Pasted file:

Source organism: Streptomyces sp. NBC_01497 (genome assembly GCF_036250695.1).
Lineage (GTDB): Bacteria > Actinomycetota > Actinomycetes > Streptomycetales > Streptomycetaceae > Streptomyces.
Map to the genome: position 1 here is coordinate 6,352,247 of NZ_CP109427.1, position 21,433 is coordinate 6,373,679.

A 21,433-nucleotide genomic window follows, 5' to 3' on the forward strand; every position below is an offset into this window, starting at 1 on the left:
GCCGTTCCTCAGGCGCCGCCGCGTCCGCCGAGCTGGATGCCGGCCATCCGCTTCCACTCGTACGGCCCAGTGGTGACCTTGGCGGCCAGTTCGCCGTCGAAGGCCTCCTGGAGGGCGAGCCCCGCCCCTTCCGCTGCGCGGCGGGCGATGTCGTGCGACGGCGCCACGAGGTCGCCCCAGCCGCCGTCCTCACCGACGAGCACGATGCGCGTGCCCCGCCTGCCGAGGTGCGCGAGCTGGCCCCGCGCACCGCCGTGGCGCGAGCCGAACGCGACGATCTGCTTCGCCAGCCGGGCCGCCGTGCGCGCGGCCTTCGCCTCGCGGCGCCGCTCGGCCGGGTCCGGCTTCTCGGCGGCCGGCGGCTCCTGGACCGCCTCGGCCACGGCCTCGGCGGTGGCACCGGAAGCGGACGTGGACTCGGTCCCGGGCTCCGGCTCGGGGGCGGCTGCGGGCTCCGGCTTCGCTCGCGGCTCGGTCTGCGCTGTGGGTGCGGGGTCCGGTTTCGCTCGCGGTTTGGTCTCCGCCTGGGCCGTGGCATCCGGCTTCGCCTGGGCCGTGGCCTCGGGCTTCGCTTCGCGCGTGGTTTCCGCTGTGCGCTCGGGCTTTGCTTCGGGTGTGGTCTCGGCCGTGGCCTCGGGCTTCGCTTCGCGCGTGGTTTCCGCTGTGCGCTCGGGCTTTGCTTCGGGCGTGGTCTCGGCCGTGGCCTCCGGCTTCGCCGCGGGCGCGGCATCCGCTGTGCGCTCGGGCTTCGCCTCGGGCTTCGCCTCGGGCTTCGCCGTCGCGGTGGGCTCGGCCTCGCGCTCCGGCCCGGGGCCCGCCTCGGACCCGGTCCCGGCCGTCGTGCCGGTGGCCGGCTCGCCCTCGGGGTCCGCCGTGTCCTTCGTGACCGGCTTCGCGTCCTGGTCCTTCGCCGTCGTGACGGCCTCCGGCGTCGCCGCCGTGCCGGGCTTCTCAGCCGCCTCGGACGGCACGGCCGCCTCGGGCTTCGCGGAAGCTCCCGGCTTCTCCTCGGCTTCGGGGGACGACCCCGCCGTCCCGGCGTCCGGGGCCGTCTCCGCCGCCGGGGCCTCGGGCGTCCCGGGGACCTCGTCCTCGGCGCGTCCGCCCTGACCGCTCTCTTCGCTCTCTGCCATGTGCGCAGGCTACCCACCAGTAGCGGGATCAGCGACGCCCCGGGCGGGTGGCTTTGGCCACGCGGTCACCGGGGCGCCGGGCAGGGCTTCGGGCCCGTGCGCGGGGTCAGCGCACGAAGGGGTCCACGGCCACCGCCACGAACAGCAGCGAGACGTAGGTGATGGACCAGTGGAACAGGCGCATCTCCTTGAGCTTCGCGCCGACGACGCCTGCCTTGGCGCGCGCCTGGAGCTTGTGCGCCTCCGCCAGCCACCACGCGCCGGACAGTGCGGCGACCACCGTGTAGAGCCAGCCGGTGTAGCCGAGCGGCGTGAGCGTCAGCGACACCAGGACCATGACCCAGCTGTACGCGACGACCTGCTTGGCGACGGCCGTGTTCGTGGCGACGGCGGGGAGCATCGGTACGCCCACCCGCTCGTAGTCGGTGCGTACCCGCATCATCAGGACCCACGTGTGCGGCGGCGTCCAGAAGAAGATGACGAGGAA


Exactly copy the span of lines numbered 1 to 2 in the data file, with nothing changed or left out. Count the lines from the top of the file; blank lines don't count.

Source organism: Streptomyces sp. NBC_01497 (genome assembly GCF_036250695.1).
Lineage (GTDB): Bacteria > Actinomycetota > Actinomycetes > Streptomycetales > Streptomycetaceae > Streptomyces.